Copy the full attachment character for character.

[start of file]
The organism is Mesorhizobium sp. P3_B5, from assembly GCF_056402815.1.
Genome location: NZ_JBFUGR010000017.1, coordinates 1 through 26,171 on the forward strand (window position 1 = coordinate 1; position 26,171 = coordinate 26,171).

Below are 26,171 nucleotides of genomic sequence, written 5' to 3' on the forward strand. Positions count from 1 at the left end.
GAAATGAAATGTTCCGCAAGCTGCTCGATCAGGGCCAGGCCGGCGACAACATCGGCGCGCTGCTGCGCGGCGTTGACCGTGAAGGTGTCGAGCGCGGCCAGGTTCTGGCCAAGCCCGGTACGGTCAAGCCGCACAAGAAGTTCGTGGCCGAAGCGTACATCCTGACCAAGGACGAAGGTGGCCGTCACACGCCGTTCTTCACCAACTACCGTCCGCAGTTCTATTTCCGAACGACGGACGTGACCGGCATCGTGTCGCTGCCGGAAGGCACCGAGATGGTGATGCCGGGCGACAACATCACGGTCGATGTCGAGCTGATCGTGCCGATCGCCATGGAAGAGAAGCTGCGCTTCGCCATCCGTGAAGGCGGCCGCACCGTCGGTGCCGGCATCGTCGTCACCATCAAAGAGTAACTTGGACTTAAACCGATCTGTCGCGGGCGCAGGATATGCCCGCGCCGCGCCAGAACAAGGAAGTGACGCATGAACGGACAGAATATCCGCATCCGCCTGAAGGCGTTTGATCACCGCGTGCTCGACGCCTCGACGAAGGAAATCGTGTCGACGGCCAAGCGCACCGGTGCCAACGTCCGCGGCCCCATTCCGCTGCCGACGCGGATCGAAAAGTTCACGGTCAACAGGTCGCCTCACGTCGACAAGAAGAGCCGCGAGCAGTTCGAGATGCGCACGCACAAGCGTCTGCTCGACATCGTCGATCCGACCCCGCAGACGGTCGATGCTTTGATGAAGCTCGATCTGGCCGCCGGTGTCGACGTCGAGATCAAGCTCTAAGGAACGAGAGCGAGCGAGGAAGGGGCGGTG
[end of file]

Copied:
The organism is Mesorhizobium sp. P3_B5, from assembly GCF_056402815.1.
Genome location: NZ_JBFUGR010000017.1, coordinates 1 through 26,171 on the forward strand (window position 1 = coordinate 1; position 26,171 = coordinate 26,171).

Below are 26,171 nucleotides of genomic sequence, written 5' to 3' on the forward strand. Positions count from 1 at the left end.
GAAATGAAATGTTCCGCAAGCTGCTCGATCAGGGCCAGGCCGGCGACAACATCGGCGCGCTGCTGCGCGGCGTTGACCGTGAAGGTGTCGAGCGCGGCCAGGTTCTGGCCAAGCCCGGTACGGTCAAGCCGCACAAGAAGTTCGTGGCCGAAGCGTACATCCTGACCAAGGACGAAGGTGGCCGTCACACGCCGTTCTTCACCAACTACCGTCCGCAGTTCTATTTCCGAACGACGGACGTGACCGGCATCGTGTCGCTGCCGGAAGGCACCGAGATGGTGATGCCGGGCGACAACATCACGGTCGATGTCGAGCTGATCGTGCCGATCGCCATGGAAGAGAAGCTGCGCTTCGCCATCCGTGAAGGCGGCCGCACCGTCGGTGCCGGCATCGTCGTCACCATCAAAGAGTAACTTGGACTTAAACCGATCTGTCGCGGGCGCAGGATATGCCCGCGCCGCGCCAGAACAAGGAAGTGACGCATGAACGGACAGAATATCCGCATCCGCCTGAAGGCGTTTGATCACCGCGTGCTCGACGCCTCGACGAAGGAAATCGTGTCGACGGCCAAGCGCACCGGTGCCAACGTCCGCGGCCCCATTCCGCTGCCGACGCGGATCGAAAAGTTCACGGTCAACAGGTCGCCTCACGTCGACAAGAAGAGCCGCGAGCAGTTCGAGATGCGCACGCACAAGCGTCTGCTCGACATCGTCGATCCGACCCCGCAGACGGTCGATGCTTTGATGAAGCTCGATCTGGCCGCCGGTGTCGACGTCGAGATCAAGCTCTAAGGAACGAGAGCGAGCGAGGAAGGGGCGGTG